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Warrant: The Current Debate$
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Alvin Plantinga

Print publication date: 1993

Print ISBN-13: 9780195078626

Published to Oxford Scholarship Online: November 2003

DOI: 10.1093/0195078624.001.0001

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Reliabilism

Reliabilism

Chapter:
(p.182) 9 Reliabilism
Source:
Warrant: The Current Debate
Author(s):

Alvin Plantinga (Contributor Webpage)

Publisher:
Oxford University Press
DOI:10.1093/0195078624.003.0009

As I use the term, externalism is the complement of internalism; the externalist denies that in order for one of my beliefs to have warrant for me, I must have some sort of special or privileged access to the fact that I have warrant, or to its ground. Recent epistemology has seen a flurry of interest in reliabilism, a particular species of externalism, and in this chapter, I examine three externalist and reliabilist accounts of warrant: those offered or suggested by William Alston, Fred Dretske, and Alvin Goldman. After introducing the notion of Alstonian justification, I point out that Alstonian justification is neither necessary nor sufficient for warrant (largely due to the possibility of cognitive malfunction). I then briefly outline Dretske's account of knowledge, Goldman's earlier version of reliabilism, and (giving a somewhat more lengthy treatment) Goldman's later version of reliabilism. I conclude that the views of both Dretske and Goldman suffer because they fail to pay explicit attention to the notion of the proper function of our cognitive equipment.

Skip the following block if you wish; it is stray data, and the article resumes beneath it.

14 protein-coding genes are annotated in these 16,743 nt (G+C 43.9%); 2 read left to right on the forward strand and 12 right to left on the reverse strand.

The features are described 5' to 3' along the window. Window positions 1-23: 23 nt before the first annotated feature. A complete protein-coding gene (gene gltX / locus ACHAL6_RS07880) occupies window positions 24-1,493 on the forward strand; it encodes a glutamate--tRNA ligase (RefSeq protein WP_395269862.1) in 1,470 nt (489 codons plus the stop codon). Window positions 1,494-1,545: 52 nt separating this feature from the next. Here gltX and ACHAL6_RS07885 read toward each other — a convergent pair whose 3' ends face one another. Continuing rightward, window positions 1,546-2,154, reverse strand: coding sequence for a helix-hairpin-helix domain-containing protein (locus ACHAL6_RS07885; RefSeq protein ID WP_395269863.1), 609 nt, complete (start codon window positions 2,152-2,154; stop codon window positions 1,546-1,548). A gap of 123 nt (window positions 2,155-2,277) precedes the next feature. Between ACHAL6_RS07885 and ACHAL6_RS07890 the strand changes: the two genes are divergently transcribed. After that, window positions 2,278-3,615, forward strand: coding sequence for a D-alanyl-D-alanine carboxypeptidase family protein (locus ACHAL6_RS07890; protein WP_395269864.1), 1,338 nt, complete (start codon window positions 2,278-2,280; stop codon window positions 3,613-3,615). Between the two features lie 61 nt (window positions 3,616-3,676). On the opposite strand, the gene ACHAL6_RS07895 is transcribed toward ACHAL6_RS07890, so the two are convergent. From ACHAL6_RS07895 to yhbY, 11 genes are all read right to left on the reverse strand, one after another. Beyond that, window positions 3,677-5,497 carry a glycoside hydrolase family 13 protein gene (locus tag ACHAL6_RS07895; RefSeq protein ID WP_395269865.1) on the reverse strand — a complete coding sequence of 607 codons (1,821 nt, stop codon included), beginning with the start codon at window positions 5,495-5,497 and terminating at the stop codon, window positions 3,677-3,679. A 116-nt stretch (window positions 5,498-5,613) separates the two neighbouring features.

Keywords:   Alston, Dretske, externalism, Goldman, internalism, justification, proper function, reliabilism, warrant

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